Audio

Robin Thicke 'Without You Lost' (Jumping Back Slash Remix)

South African producer Jumping Back Slash continues to impress us with his house/kwaito remixes with his new treatment of Robin Thicke's "Lost Without You"


At this point it's clear that Jumping Back Slash just can't be stopped — and why would we want him to be? His remix game has always been at the top of our list, and with every new release we hear from the South African producer his talent just seems to get heavier and heavier. This time we have a treat for you in the form of a mellowed-out kwaito/house treatment of Robin Thicke's sexy slow jam "Lost Without You," aptly rearranged even in JBS' new title, "Without You Lost." The perfectly chopped sample of Thicke's voice asking "How does it feel?" never quite opens up to the full lyric, messing with our brain's expectation of what's supposed to come next — just like a good rework should. Needless to say in this track's case, our answer to Thick's resounding question would be in case, "quite good, thank you." Stream + download "Without You Lost" below and keep an eye out for Jumping Back Slash's The Namhlanje EP out soon on Pollinate Records.

Music
Photo by Don Paulsen/Michael Ochs Archives/Getty Images

Hugh Masekela's New York City Legacy

A look back at the South African legend's time in New York City and his enduring presence in the Big Apple.

In Questlove's magnificent documentary, Summer of Soul, he captures a forgotten part of Black American music history. But in telling the tale of the 1969 Harlem Cultural Festival, the longtime musician and first-time filmmaker also captures a part of lost South African music history too.

Among the line-up of blossoming all-stars who played the Harlem festival, from a 19-year-old Stevie Wonder to a transcendent Mavis Staples, was a young Hugh Masekela. 30 years old at the time, he was riding the wave of success that came from releasing Grazing in the Grass the year before. To watch Masekela in that moment on that stage is to see him at the height of his time in New York City — a firecracker musician who entertained his audiences as much as he educated them about the political situation in his home country of South Africa.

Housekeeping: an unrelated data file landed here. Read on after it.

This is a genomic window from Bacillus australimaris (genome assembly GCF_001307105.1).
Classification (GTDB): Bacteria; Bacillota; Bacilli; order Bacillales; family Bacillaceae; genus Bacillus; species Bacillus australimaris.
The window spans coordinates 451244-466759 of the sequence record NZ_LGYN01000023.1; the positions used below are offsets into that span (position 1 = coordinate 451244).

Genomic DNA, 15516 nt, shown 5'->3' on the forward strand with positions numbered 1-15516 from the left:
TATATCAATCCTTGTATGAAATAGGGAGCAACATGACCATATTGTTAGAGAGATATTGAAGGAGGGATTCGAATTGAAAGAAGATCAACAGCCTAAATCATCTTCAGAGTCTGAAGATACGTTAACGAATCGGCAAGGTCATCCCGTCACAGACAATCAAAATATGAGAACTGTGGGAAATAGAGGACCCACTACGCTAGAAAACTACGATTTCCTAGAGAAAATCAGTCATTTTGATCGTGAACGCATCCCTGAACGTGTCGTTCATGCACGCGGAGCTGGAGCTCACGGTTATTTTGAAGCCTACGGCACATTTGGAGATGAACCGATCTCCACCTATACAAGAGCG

The legacy Masekela sowed in New York City during the 1960s remains in the walls of the venues where he played, and in the dust of those that are no longer standing. It's in the records he made in studios and jazz clubs, and on the Manhattan streets where he once posed with a giant stuffed zebra for an album cover. It's a legacy that still lives on in tangible form, too, in the Hugh Masekela Heritage Scholarship at the Manhattan School of Music.

The school is the place where Masekela received his education and met some of the people that would go on to be life-long bandmates and friends, from Larry Willis (who, as the story goes, Masekela convinced to give up opera for piano) to Morris Goldberg, Herbie Hancock and Stewart Levine, "his brother and musical compadre," as Mabusha Masekela, Bra Hugh's nephew says.

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